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How would you implement paging in a LINQ query? Actually for the time being, I would be satisfied if the sql TOP function could be imitated. However, I am sure that the need for full paging support comes up sooner later anyway.

var queryResult = from o in objects
                  where ...
                  select new
                      {
                         A = o.a,
                         B = o.b
                      }
                   ????????? TOP 10????????
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7 Answers 7

up vote 94 down vote accepted

You're looking for the Skip and Take extension methods. Skip moves past the first N elements in the result, returning the remainder; Take returns the first N elements in the result, dropping any remaining elements.

See MSDN for more information on how to use these methods: http://msdn.microsoft.com/en-us/library/bb386988.aspx

For example:

int numberOfObjectsPerPage = 10;
var queryResultPage = queryResult
  .Skip(numberOfObjectsPerPage * pageNumber)
  .Take(numberOfObjectsPerPage);
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4  
Should I use the same technique over SQL with a huge database, will it take the entire table into memory first and then throw away the the unwanted? –  user256890 Mar 4 '10 at 15:33
1  
If you're interested in what's going on under the hood, by the way, most LINQ database drivers provide a way to get debug output information for the actual SQL that is being executed. –  David Pfeffer Mar 4 '10 at 15:38
    
Rob Conery blogged about a PagedList<T> class that may help you get started. blog.wekeroad.com/blog/aspnet-mvc-pagedlistt –  jrotello Mar 4 '10 at 17:53
4  
this will result into skipping the first page IF pageNumber is not zero ( 0 ) based. if pageNumber starts with 1, therefore use this ".Skip(numberOfObjectsPerPage * (pageNumber - 1))" –  vhinn terrible Feb 7 '14 at 8:28
    
What will be the resulting SQL will be like, the one hitting the database? –  Faiz Feb 24 '14 at 12:51

Using Skip and Take is definitely the way to go. If I were implementing this, I would probably write my own extension method to handle paging (to make the code more readable). The implementation can of course use Skip and Take:

static class PagingUtils {
  IEnumerable<T> Page(this IEnumerable<T> en, int pageSize, int page) {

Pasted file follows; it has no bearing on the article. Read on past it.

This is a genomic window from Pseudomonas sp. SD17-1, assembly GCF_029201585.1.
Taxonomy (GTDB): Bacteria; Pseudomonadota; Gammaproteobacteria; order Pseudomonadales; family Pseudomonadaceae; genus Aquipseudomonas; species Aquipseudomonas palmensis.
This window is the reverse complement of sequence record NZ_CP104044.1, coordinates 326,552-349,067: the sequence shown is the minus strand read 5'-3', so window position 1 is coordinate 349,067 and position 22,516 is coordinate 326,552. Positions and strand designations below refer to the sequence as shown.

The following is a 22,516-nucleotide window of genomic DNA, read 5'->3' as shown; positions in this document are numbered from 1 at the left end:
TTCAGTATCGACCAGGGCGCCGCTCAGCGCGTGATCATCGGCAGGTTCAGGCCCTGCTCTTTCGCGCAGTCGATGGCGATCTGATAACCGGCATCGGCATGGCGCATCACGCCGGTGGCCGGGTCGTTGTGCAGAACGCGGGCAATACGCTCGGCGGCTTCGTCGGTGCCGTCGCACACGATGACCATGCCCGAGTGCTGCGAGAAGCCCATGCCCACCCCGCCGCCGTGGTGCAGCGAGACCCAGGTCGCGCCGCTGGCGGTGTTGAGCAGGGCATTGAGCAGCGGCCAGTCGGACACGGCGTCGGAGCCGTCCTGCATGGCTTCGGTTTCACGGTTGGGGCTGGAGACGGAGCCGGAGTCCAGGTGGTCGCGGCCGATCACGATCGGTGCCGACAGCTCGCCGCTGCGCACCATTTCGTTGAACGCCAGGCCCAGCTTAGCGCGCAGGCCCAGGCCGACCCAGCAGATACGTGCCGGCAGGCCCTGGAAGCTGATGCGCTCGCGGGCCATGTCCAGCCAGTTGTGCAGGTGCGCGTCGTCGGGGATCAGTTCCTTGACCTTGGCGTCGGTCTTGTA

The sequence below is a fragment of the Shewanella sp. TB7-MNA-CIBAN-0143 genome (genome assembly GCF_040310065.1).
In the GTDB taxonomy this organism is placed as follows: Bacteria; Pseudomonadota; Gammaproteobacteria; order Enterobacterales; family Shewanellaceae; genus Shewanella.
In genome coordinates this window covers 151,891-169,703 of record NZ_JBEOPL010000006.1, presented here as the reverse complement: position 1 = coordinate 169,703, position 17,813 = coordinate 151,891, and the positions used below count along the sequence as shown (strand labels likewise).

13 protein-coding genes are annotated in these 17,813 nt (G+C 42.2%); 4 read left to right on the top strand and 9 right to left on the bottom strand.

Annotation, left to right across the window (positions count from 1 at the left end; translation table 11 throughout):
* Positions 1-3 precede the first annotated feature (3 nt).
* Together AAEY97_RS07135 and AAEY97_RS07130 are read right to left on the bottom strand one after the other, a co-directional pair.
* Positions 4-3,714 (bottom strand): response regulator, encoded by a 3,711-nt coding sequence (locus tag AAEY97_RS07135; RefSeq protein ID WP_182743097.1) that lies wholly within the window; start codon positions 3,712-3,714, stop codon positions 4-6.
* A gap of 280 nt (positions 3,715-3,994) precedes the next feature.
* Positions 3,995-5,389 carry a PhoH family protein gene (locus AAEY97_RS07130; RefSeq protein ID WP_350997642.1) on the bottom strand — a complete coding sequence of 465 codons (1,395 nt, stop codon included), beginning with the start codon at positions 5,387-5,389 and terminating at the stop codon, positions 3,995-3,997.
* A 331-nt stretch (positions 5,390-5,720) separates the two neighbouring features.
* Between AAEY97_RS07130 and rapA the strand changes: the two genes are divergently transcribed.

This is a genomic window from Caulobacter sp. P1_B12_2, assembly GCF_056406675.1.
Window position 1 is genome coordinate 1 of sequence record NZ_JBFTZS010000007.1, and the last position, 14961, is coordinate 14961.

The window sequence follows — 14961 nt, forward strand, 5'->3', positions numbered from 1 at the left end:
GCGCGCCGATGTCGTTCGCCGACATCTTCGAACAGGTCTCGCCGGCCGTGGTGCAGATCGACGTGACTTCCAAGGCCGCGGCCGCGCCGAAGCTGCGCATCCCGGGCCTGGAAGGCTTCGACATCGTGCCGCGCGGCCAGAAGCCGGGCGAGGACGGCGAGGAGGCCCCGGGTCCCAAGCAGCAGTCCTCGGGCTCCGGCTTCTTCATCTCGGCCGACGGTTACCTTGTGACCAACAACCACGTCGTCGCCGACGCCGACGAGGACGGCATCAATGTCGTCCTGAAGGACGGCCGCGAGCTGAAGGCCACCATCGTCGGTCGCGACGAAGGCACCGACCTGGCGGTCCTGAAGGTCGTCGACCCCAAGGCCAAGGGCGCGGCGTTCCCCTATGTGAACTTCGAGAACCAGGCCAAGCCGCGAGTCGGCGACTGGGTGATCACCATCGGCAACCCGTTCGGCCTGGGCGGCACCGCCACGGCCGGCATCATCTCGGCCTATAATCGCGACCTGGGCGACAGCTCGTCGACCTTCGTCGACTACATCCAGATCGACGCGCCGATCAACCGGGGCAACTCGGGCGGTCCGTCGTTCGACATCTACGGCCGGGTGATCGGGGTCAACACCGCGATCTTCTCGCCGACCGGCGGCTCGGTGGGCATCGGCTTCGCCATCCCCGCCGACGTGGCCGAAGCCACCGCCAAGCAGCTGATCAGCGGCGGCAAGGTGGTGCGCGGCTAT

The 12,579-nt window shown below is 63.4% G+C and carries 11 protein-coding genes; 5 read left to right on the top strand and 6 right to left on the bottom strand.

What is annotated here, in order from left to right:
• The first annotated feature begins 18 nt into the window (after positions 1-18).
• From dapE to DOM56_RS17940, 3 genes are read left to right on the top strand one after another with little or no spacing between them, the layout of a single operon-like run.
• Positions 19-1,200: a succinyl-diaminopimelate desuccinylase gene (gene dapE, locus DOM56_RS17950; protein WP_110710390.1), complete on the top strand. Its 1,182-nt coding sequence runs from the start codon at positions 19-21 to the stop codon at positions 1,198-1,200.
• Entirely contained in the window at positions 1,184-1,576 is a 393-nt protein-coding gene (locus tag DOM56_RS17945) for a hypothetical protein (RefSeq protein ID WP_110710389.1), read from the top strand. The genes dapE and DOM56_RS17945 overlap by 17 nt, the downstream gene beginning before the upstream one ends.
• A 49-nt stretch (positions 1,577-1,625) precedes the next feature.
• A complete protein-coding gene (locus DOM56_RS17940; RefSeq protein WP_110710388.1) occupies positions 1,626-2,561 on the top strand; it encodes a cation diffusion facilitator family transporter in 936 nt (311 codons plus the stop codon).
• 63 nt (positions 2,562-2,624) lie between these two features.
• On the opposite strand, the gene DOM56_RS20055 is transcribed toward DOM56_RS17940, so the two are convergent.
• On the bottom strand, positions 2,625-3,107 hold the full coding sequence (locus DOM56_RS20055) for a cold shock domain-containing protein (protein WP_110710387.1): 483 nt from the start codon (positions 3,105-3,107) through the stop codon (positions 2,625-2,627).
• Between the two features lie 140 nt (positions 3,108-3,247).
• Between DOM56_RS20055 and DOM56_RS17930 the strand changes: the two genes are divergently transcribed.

return en.Skip(page * pageSize).Take(pageSize);
  }
  IQueryable<T> Page(this IQueryable<T> en, int pageSize, int page) {
    return en.Skip(page * pageSize).Take(pageSize);
  }
}

The class defines two extension methods - one for IEnumerable and one for IQueryable, which means that you can use it with both LINQ to Objects and LINQ to SQL (when writing database query, the compiler will pick the IQueryable version).

Depending on your paging requirements, you could also add some additional behavior (for example to handle negative pageSize or page value). Here is an example how you would use this extension method in your query:

var q = (from p in products
         where p.Show == true
         select new { p.Name }).Page(10, pageIndex);
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1  
I believe this will return the entire result set, and then filter in-memory instead of on the server. Huge performance hit against a database if this is SQL. –  jvenema Mar 4 '10 at 16:26
    
@jvenema You're right. Since this is using the IEnumerable interface rather than IQueryable this will pull in the entire database table, which will be a major performance hit. –  David Pfeffer Mar 4 '10 at 16:45
    
You can of course easily add an overload for IQueryable to make it work with databse queries too (I editted the answer and added it). It is a bit unfortunate that you can't write the code in a fully generic way (in Haskell this would be possible with type classes). The original question mentioned LINQ to Objects, so I wrote only one overload. –  Tomas Petricek Mar 4 '10 at 17:51
    
I was just thinking about implementing this myself. I'm a little bit surprised that it isn't part of the standard implementation. Thanks for the sample code! –  probackpacker Oct 25 '13 at 13:45
    
I think the example should be: public static IQueryable<T> Page<T>(...etc –  BoroDrummer Aug 13 '14 at 13:32

EDIT - Removed Skip(0) as it's not necessary

var queryResult = (from o in objects where ...
                      select new
                      {
                          A = o.a,
                          B = o.b
                      }
                  ).Take(10);
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1  
Shouldn't you change the order of the Take/Skip methods? Skip(0) after Take does not make sense. Thanx for giving your the example in query style. –  user256890 Mar 4 '10 at 15:52